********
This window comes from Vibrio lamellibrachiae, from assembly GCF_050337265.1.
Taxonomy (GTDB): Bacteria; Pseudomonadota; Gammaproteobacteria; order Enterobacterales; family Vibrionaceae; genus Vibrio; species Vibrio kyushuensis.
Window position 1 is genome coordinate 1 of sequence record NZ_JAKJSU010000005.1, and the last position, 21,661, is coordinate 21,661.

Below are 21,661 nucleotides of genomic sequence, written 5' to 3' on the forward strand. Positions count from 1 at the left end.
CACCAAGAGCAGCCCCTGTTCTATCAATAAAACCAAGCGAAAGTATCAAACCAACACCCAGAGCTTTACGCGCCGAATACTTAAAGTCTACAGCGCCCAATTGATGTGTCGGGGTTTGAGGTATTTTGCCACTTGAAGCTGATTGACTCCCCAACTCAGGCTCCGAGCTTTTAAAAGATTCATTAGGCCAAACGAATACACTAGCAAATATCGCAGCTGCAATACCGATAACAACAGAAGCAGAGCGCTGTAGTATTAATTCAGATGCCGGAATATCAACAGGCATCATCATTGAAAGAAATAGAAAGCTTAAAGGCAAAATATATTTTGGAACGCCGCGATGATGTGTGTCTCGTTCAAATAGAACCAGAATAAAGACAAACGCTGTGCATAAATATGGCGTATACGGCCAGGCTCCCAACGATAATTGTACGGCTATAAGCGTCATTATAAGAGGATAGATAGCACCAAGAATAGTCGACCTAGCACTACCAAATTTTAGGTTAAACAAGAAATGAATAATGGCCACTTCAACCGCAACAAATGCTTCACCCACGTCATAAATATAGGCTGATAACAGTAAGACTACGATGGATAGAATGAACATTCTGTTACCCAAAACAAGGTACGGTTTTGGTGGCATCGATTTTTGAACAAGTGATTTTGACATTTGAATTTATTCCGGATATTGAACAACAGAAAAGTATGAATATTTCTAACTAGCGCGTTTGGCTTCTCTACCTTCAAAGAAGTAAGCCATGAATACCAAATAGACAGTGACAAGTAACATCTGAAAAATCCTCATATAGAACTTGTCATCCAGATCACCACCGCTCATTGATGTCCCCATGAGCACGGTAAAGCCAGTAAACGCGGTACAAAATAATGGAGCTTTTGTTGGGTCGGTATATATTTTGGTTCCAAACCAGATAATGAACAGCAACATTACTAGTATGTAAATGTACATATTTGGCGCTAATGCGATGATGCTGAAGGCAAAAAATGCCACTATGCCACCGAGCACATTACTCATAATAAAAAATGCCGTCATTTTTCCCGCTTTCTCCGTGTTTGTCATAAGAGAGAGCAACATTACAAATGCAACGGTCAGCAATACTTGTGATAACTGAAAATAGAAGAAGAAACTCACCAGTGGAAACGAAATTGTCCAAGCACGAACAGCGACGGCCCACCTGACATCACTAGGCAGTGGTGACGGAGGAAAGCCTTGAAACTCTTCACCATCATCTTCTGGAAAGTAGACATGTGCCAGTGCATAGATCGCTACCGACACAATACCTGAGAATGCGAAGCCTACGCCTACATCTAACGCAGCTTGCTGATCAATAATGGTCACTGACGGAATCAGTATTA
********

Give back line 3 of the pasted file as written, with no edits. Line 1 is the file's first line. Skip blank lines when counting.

Window position 1 is genome coordinate 1 of sequence record NZ_JAKJSU010000005.1, and the last position, 21,661, is coordinate 21,661.